Thursday, May 29, 2014

3 screens for entertainment, 3 screens for productivity

The idea of three screens is not my original idea. International man of Technology PR, +Alan Weinkrantz introduced me to the idea through his blog, where he originally meant broadcast television, your desktop, and your mobile phone. The concept began with Alan's subscription to AT&T's U-Verse, which was pretty new at the time. Back to the point, you had 3 screens to enjoy media.

Alan's tastes in media have evolved to where he watches less broadcast television and more internet broadcasts. His three screens these days likely involve his laptop, iPad, and iPhone. I think for many of us, the experience is similar.

What We Do

Not everybody does this. For some of us who are compulsive Internet users, we can be watching TV with a laptop, tablet, or phone handy to check up on actor profiles, obscure references in the script, or for some backstory. We may be twittering our reactions to the latest Game of Thrones episode as it's playing. We might be watching breaking news on TV and supplementing it with articles. The point is, we consume content through different media in parallel.

My 3 Screens

In my experience, I am 100% in agreement with Alan regarding the 3 screens, although from his posts I get the impression that his screens were interchangeable, not simultaneous. I could be off on that. I'd like to add that besides 3 screens for entertainment, we have 3 screens for productivity. I propose that the computer or tablet, your phone, and an eReader, such as the Kindle can be the 3 screens of productivity.

When the iPad first came out, people kept asking me if they should get one. They imagined that they would be able to be so productive everywhere they went. Then the reality hit them that tapping out long documents on a screen is not very efficient, and that there were a lot of shortcomings to tablets, of which there was only the iPad at the time.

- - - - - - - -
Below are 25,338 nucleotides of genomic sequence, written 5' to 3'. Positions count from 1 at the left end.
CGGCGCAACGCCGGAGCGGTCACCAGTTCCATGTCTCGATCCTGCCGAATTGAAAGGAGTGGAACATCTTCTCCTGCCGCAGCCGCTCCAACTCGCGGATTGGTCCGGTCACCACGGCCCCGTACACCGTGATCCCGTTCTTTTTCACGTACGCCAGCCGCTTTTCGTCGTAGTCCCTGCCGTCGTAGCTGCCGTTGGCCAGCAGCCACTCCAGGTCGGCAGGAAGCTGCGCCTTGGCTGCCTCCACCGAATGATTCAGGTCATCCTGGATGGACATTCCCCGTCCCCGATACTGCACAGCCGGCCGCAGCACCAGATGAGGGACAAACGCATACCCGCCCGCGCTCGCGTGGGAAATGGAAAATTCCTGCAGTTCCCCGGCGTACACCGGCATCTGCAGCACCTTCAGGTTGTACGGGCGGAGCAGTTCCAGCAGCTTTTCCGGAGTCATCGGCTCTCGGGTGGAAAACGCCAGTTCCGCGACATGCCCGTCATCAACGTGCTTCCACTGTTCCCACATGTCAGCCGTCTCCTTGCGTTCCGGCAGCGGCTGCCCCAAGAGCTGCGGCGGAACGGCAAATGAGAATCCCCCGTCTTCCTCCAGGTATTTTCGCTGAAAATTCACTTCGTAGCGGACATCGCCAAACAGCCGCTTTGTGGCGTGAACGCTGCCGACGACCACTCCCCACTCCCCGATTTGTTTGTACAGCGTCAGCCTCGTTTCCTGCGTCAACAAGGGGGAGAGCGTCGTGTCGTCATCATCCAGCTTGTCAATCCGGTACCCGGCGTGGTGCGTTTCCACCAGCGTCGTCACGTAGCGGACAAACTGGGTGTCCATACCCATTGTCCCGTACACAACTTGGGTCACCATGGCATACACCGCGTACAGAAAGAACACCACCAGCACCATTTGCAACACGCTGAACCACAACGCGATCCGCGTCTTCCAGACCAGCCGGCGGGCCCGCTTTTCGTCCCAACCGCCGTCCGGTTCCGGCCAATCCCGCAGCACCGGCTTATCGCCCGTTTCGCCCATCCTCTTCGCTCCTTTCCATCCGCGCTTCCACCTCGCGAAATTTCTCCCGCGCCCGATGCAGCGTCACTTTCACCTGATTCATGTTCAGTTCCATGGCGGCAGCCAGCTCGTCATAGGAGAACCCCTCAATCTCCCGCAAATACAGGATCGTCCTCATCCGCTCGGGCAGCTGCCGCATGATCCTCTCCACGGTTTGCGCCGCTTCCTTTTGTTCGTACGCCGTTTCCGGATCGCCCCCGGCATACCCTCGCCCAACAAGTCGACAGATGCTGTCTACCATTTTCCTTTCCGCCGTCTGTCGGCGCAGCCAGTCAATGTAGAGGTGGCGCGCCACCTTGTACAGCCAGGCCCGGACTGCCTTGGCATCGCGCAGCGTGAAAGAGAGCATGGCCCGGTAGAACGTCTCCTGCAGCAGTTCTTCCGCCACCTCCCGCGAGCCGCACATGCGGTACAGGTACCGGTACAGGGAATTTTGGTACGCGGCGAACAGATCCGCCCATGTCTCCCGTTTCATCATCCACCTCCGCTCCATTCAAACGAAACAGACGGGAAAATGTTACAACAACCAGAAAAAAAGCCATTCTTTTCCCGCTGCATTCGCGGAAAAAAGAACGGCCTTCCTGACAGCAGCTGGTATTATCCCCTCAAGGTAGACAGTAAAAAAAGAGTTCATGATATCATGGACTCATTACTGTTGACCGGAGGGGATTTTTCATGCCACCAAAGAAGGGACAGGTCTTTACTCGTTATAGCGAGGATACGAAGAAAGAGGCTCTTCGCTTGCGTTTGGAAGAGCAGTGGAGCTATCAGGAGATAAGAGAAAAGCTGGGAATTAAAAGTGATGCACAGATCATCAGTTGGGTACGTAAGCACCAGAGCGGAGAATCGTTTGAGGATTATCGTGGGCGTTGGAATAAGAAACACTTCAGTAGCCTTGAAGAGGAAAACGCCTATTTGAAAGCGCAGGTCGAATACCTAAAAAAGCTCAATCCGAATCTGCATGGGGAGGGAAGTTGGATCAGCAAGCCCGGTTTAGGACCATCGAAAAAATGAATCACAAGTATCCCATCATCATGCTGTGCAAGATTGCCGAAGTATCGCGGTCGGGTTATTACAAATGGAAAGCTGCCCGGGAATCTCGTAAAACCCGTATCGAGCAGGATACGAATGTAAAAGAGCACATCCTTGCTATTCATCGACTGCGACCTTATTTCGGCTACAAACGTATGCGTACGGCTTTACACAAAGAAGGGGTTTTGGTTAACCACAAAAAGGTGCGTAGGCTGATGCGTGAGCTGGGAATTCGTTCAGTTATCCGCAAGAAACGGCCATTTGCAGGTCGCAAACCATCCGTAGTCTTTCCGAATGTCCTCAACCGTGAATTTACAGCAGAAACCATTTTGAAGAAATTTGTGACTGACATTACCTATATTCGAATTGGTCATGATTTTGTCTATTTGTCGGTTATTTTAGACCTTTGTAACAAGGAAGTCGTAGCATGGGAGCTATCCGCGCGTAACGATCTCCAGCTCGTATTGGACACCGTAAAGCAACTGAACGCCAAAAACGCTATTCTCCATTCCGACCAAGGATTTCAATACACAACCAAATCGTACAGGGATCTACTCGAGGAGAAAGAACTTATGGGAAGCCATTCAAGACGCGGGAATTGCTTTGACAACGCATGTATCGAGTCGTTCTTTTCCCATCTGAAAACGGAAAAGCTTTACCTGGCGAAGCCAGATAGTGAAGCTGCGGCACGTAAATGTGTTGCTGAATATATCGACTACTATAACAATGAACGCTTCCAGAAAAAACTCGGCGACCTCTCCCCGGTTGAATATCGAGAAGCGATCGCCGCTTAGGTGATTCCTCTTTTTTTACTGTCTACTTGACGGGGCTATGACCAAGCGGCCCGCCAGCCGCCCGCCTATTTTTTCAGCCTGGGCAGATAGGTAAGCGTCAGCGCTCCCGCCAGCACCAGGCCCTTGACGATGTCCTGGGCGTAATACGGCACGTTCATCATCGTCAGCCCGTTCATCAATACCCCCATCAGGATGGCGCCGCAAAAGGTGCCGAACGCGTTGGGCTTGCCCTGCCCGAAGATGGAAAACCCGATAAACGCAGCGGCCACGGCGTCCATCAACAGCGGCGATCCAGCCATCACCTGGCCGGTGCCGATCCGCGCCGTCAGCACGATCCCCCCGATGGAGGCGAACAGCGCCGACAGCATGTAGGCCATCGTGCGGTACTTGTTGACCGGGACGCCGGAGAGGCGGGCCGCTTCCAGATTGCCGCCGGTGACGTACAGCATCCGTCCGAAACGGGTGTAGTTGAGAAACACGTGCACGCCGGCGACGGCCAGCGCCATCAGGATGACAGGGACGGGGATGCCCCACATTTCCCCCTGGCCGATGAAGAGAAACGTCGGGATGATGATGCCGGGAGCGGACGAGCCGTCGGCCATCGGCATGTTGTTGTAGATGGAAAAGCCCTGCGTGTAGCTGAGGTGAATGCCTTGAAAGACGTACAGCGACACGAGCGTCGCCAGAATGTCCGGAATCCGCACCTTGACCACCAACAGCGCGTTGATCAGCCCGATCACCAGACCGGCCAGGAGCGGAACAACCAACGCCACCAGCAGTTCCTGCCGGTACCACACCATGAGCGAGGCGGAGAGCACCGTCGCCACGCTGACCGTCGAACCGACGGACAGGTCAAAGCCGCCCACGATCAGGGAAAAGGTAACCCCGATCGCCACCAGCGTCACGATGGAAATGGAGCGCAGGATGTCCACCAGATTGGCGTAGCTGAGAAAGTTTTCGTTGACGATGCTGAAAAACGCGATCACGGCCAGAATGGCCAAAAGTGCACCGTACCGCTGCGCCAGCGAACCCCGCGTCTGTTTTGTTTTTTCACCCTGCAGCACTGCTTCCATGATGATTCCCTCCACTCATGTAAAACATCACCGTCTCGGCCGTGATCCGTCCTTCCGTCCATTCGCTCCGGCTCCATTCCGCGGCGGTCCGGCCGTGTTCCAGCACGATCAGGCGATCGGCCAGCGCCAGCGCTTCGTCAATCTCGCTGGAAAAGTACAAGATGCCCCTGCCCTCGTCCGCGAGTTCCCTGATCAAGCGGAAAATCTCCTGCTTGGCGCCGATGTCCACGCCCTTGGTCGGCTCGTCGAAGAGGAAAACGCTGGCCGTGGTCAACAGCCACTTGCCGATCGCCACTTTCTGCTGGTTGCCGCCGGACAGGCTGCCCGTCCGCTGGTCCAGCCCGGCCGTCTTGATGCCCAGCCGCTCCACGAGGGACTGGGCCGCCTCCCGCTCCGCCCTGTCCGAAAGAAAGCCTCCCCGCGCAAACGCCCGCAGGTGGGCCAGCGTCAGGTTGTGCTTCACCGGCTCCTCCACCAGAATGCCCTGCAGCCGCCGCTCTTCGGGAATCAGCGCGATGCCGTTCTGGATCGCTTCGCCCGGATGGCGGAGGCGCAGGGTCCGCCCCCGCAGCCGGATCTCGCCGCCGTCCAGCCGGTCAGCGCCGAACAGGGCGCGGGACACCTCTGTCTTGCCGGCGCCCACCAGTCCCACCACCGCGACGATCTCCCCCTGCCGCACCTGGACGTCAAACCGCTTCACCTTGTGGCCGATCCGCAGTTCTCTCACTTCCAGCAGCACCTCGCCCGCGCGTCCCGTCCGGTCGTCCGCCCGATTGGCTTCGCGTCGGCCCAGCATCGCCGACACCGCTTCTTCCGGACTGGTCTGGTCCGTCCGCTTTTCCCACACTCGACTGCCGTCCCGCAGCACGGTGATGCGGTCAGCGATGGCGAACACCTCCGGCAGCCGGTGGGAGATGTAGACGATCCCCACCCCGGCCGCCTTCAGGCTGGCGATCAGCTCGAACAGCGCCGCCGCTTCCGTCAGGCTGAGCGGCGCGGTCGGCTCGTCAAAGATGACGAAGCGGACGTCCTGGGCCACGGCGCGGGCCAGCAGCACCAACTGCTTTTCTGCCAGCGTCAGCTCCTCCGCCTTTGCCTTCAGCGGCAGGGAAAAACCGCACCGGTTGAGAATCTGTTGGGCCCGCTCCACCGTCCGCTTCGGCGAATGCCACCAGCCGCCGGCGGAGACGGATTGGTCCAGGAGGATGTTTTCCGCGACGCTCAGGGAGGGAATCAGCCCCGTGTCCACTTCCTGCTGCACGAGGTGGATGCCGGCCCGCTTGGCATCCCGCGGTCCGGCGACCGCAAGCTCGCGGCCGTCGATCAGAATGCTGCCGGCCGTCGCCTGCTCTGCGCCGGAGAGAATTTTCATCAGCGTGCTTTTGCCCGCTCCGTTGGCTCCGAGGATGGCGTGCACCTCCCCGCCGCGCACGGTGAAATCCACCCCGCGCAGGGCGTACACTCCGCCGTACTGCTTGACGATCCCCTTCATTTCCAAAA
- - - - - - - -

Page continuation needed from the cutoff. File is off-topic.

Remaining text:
Since then tablets have come a long way. But, for the most part, tablets only have one screen at a time. There are some like the Samsung and Microsoft Surface that can split screen; but, I find this ridiculous because it makes for much smaller usable space.

For me, productivity typically involves reading something or watching something, then typing up my synthesis. Flipping screens back and forth on a device is cumbersome and time consuming. For this reason, hand-written and printed notes never lost their appeal. You can have media readily available for a quick read, and then the laptop or desktop to type up your synthesis. Rapid succession. No toggling.

If you substitute the Kindle or other reader for your paper notes, you have your third screen.

My work style is very visual. If it's out of sight, it's out of mind. For this reason, I have trouble using electronic calendars. I have to see data for it to be useful for me; it does not serve me to keep it in RAM, which is very volatile in my brain.

I'm not saying that I only use 3 screens exclusively. My main screen is often my Chromebook, or my Tablet, or the TV with either Roku or Chromecast running. I typically use 3 screens at a time, although not the same 3 screens.

The eReader is surprisingly useful in that it does one thing very well, which is to display printed media. I can email documents to it and have tons of notes available. I could read notes on my tablet too; but, all it takes is one ding to let me know that a message arrived, and i go down the rabbit hole of distraction. Having a reader stay on task helps keep me on task.

For this reason, I think that eReaders are an essential screen in your work arsenal. It can be your file cabinet. The constancy of their display is what makes eReaders a great addition to your workflow.

Bringing Up Star Trek

I always wondered why the crew of the Enterprise would deliver reports on a P.A.D.D. to the captain. Why not just email it? I theorize that it is because we need a physical representation of information that is separate from the information product we are creating. And, rather than have 50 tabs open on his browser, the captain could simply have one device dedicated to the task, which he can then return to his officer after completion. Or, it could have been eye candy.

In my experience and opinion, it is much easier to have a reading device, a typing device, and an auxiliary lookup device rather than one do-it-all device. The only exception would be having a computer with three monitors. Considering that today's phones and tablets can do almost anything a computer can do, it seems silly to relegate them to single use devices while you are working. The devices can handle the efficiency-sapping transitions just fine; you do not.


To summarize, three screens are useful not just for consuming media. Three screens can also serve you well in your work flow by lowering the transition inefficiency you would endure by making one device do many things while you synthesize your information product.

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